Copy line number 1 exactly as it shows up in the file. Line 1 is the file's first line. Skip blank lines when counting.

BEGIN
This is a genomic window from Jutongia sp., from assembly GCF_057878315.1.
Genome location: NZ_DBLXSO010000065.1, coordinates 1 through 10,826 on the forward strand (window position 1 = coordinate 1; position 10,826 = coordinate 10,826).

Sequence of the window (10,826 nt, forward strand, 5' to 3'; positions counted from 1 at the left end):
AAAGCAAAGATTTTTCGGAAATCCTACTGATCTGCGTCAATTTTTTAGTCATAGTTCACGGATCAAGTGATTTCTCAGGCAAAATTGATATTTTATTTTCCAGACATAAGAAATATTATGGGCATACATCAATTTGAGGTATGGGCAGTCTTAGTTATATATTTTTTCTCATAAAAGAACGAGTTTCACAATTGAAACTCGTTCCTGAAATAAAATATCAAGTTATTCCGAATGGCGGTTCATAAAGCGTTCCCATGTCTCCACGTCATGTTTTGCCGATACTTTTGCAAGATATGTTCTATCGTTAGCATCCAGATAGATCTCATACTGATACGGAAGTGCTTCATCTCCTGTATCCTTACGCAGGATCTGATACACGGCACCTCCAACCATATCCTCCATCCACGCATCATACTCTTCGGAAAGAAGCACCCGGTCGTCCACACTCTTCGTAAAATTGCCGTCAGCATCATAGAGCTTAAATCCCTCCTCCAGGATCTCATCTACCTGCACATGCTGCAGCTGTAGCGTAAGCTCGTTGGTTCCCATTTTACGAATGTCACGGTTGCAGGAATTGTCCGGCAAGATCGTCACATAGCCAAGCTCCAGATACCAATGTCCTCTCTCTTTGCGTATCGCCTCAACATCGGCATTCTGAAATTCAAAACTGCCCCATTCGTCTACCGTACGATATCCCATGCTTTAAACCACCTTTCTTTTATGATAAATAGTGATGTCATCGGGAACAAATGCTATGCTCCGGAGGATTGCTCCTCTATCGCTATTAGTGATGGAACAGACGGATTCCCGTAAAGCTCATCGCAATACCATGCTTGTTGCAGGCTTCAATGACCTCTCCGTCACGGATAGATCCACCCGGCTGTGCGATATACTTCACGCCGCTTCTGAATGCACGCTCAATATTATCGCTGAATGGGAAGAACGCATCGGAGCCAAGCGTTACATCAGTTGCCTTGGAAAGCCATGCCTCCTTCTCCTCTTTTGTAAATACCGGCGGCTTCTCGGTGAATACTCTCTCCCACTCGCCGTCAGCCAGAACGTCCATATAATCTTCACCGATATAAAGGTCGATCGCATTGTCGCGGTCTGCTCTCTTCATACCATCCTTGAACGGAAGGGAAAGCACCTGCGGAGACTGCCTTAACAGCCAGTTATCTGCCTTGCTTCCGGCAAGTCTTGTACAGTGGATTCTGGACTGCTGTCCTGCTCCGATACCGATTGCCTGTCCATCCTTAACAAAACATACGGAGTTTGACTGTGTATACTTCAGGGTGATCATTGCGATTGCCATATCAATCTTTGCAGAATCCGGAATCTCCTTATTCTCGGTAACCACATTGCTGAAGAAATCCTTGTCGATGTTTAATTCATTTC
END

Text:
This is a genomic window from Jutongia sp., from assembly GCF_057878315.1.